Meanwhile, lockdown has also revealed the true nature of our cultural institutions. While some smaller and struggling venues did their best to support communities through the crisis (such as members-owned social club the Holbeck in Leeds, which opened itself up as a community aid hub to directly support over 2,000 locals), institutions like the Southbank Centre, Tate and National Theatre closed their doors – and when they prepared to reopen, sacked hundreds of their most precarious and marginalised staff. While workers have been holding regular pickets and rallies to resist mass redundancies, management retained their six-figure salaries. Nobody can claim to be surprised. The fight against precarity in the arts has been going on for a long time, but it took a crisis to amplify its relevance and urgency.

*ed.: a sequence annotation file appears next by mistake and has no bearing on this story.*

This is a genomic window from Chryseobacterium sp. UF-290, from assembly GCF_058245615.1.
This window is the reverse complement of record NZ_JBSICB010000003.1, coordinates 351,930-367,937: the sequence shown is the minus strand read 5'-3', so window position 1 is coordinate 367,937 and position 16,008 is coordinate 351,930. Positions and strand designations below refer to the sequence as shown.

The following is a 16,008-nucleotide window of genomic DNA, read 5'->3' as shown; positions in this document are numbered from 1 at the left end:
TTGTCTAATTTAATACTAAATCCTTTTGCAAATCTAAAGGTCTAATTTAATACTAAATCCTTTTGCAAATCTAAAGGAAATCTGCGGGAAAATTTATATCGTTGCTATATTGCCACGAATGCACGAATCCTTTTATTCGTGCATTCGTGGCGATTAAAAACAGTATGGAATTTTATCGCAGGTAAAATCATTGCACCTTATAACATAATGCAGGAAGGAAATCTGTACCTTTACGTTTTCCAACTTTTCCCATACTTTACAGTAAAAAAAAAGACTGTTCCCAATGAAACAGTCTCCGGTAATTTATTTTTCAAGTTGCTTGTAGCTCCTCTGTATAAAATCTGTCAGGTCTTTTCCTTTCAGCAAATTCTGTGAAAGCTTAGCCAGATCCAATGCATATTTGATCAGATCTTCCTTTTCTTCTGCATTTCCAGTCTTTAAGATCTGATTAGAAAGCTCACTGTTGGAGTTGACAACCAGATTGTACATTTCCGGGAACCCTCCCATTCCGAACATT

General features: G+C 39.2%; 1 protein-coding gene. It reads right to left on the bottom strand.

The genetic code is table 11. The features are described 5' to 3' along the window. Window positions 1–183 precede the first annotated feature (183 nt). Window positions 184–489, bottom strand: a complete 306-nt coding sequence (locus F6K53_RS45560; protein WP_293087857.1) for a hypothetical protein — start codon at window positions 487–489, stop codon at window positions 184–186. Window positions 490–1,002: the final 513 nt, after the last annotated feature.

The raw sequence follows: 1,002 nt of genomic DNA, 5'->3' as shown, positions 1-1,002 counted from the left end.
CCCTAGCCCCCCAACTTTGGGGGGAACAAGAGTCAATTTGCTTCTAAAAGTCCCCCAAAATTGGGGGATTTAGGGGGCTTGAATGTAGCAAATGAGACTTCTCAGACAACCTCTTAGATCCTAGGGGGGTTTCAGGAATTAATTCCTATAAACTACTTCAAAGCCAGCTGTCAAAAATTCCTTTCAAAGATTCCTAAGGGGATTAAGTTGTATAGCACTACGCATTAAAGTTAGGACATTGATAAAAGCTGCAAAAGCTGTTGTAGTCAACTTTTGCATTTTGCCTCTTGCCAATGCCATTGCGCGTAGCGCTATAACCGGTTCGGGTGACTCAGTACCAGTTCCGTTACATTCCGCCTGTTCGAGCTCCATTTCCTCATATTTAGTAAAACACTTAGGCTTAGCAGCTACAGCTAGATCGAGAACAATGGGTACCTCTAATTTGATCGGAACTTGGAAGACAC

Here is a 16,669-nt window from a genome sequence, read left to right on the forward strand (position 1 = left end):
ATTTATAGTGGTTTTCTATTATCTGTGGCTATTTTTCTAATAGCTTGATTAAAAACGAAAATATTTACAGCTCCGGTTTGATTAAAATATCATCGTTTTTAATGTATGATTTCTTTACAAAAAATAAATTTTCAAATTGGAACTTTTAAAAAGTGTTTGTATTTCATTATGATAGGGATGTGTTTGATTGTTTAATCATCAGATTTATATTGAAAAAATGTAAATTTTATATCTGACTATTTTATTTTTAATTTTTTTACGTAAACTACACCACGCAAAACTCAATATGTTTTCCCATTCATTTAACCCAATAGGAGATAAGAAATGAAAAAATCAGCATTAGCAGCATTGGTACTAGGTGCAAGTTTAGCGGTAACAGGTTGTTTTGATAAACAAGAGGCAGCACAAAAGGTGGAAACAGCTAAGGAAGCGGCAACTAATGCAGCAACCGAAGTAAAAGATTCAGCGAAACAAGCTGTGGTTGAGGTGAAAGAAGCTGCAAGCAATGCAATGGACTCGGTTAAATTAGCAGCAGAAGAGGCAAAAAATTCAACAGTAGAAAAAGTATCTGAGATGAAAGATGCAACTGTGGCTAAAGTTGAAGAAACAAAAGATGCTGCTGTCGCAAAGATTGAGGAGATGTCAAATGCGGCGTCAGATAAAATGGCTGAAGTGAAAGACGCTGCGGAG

Yet the share of cultural funding dedicated to a small number of elite institutions remains disproportionate. London received a third of all Arts Council funding in 2018/19, and two institutions alone – the National Theatre and the Royal Shakespeare Company – get a third of all theatre funding. Meanwhile, huge numbers of smaller arts companies around the country disappeared under austerity measures, and the most precariously employed have been consistently forced through the cracks.
This elitist disparity is not new: it has been there since the Arts Council’s inception, and for centuries prior when wealthy benefactors were the ones to decide who would be funded to produce what work. Covid-19 only uncovered the rot beneath the pleasant facade of the arts and culture sector. Seeking a return to the status quo means simply papering over the cracks that were always there. Now is the time to tackle institutional elitism heads-on, and try to imagine an arts industry that works for the many.